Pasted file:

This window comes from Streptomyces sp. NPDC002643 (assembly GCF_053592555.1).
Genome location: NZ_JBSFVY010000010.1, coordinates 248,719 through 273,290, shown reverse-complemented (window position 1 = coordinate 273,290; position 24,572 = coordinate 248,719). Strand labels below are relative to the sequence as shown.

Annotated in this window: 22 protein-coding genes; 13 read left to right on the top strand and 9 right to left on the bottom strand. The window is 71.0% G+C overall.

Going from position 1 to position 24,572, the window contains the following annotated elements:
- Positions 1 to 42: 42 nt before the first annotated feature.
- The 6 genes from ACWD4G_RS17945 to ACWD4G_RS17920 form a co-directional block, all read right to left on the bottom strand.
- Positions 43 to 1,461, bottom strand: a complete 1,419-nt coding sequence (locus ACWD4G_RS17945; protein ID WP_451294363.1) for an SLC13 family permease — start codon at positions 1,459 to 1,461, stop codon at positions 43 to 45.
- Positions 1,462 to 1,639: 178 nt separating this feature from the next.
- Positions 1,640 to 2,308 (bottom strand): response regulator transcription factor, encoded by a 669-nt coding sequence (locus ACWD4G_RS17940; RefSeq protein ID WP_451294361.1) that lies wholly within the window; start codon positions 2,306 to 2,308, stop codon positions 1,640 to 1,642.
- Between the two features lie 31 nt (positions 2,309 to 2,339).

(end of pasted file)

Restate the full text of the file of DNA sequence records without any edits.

This window comes from Streptomyces sp. NPDC002643 (assembly GCF_053592555.1).
Genome location: NZ_JBSFVY010000010.1, coordinates 248,719 through 273,290, shown reverse-complemented (window position 1 = coordinate 273,290; position 24,572 = coordinate 248,719). Strand labels below are relative to the sequence as shown.

Annotated in this window: 22 protein-coding genes; 13 read left to right on the top strand and 9 right to left on the bottom strand. The window is 71.0% G+C overall.

Going from position 1 to position 24,572, the window contains the following annotated elements:
- Positions 1 to 42: 42 nt before the first annotated feature.
- The 6 genes from ACWD4G_RS17945 to ACWD4G_RS17920 form a co-directional block, all read right to left on the bottom strand.
- Positions 43 to 1,461, bottom strand: a complete 1,419-nt coding sequence (locus ACWD4G_RS17945; protein ID WP_451294363.1) for an SLC13 family permease — start codon at positions 1,459 to 1,461, stop codon at positions 43 to 45.
- Positions 1,462 to 1,639: 178 nt separating this feature from the next.
- Positions 1,640 to 2,308 (bottom strand): response regulator transcription factor, encoded by a 669-nt coding sequence (locus ACWD4G_RS17940; RefSeq protein ID WP_451294361.1) that lies wholly within the window; start codon positions 2,306 to 2,308, stop codon positions 1,640 to 1,642.
- Between the two features lie 31 nt (positions 2,309 to 2,339).